Time Warner’s long corporate nightmare is almost over. It announced that it would dump AOL by spinning off the onetime new media giant as an independent company by the end of the year.

The 2001 merger of AOL and Time Warner, a deal valued at $124 billion, was hailed as the marriage of new media and old media with trendy new media in the driver’s seat. It was a short trip.

The dot-com bubble burst. AOL’s stock turned out to be greatly overvalued, its business model in decline and, moreover, the two corporate cultures grew to detest each other.

Time Warner’s CEO, Gerard Levin, was gone within the year; AOL’s CEO and co-founder Steve Case a year after that.

In 2002 the new company posted a loss of just under $100 billion, then the largest loss in U.S. corporate history.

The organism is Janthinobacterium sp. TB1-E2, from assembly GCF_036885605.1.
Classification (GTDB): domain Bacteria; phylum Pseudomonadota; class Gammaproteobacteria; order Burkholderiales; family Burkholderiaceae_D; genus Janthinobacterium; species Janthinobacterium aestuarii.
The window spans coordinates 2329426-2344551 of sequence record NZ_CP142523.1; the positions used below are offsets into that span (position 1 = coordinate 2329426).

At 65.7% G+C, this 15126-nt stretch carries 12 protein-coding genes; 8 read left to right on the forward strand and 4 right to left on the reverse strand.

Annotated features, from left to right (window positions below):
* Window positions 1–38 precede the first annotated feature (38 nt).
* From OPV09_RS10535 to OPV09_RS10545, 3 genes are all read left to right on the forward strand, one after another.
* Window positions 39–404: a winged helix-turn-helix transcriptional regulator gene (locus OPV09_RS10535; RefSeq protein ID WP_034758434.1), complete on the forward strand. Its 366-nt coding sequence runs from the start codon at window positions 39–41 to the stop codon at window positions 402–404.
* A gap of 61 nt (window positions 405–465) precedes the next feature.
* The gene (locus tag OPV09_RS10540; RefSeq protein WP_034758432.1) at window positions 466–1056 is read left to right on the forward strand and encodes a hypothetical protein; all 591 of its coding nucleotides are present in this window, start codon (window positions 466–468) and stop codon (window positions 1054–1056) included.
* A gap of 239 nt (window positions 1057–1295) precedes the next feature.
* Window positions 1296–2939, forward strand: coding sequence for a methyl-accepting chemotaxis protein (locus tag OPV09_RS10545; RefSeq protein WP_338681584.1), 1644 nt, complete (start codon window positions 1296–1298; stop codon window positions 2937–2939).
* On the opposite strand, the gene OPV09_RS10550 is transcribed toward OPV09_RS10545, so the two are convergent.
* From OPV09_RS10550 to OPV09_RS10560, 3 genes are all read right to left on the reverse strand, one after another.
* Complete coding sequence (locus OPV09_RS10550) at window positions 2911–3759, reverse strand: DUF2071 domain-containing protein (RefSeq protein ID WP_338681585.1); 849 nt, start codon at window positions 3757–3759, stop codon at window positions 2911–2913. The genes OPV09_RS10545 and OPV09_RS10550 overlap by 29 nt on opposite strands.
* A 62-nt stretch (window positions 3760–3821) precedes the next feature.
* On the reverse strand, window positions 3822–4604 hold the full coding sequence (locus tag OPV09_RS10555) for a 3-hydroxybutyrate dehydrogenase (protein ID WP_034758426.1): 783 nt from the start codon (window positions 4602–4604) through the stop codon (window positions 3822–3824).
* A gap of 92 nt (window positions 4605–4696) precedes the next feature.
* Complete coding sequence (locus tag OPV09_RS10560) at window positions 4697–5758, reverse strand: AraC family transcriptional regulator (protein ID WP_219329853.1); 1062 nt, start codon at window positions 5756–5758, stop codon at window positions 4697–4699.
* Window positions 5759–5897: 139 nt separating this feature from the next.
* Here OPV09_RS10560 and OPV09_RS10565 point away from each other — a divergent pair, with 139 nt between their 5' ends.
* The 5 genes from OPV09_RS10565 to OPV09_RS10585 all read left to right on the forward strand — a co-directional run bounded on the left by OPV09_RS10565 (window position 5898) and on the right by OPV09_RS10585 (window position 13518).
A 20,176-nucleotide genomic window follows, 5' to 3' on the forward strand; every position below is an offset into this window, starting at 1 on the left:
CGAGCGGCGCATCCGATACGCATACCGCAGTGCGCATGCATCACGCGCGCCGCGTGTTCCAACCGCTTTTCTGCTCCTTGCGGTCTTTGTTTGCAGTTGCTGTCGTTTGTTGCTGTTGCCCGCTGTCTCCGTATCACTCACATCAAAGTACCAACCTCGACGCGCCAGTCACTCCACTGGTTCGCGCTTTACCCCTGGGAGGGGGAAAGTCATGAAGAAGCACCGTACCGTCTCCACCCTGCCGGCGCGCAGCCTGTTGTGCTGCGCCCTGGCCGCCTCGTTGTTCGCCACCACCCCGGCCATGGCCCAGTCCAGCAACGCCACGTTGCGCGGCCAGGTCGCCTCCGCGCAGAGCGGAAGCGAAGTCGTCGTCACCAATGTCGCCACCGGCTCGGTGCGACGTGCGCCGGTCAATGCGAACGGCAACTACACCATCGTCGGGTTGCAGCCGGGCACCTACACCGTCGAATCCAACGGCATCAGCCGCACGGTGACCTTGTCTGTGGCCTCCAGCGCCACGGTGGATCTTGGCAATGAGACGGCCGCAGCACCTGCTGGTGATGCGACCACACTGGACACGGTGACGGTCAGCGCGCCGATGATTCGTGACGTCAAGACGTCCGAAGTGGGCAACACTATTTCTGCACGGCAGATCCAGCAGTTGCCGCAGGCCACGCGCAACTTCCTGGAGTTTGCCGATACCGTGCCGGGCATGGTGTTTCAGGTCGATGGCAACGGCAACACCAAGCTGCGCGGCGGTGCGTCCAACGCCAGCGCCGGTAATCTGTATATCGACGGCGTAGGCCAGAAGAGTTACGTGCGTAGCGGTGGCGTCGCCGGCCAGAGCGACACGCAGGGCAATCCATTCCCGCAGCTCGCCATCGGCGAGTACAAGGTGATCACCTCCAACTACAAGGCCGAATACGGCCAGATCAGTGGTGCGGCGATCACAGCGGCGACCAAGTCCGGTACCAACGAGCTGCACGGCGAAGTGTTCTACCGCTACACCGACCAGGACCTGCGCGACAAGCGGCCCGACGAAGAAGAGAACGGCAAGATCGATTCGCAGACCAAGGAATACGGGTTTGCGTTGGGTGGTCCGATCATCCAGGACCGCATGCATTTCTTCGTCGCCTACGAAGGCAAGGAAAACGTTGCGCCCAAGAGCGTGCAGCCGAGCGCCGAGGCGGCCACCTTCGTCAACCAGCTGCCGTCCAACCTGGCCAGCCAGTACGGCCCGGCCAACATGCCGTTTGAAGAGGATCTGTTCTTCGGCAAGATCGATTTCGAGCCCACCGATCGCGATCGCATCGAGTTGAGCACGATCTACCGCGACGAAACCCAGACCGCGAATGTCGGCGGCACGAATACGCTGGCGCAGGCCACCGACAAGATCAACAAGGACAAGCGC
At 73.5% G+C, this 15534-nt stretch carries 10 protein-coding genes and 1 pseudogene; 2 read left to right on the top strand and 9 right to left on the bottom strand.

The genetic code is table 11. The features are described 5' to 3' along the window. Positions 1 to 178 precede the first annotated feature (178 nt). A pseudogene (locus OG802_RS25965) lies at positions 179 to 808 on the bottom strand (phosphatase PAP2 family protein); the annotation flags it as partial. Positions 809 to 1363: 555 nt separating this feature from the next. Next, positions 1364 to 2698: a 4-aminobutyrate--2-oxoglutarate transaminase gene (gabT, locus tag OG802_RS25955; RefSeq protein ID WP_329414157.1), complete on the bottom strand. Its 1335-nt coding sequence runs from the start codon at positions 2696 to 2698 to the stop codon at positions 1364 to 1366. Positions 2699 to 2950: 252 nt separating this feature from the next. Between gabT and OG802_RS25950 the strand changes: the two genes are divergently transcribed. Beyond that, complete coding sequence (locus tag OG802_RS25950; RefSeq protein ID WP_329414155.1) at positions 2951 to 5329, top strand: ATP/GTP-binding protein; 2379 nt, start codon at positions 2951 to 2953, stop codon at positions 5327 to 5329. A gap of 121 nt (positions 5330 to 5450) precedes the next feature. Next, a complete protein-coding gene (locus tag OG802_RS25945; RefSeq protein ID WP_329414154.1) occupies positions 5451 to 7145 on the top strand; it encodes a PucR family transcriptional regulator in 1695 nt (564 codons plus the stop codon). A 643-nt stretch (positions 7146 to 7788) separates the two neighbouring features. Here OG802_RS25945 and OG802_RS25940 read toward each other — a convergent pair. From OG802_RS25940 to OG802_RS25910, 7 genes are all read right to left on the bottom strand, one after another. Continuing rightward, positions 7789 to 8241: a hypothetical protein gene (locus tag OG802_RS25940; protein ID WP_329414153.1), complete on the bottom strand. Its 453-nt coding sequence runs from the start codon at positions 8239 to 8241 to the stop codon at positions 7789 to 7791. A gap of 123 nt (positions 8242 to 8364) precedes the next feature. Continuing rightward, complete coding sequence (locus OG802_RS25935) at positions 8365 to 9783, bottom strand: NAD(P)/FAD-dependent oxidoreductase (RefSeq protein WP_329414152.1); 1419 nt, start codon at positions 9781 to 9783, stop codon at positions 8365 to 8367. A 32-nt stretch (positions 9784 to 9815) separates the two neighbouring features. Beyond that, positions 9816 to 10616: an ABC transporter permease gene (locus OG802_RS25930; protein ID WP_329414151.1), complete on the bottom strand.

Time Warner will concentrate on its old media empire — movies, cable TV networks and magazines. AOL will concentrate on its not-so-new-anymore media — Web sites, online advertising and Internet access.

A company that once could buy Time Warner for $124 billion is now valued at between $5.5 billion and $6.5 billion. The spectacular overreaching by AOL and the almost willful blindness of investors should have taught us something about speculative bubbles. Our present predicament with housing and credit shows that it did not.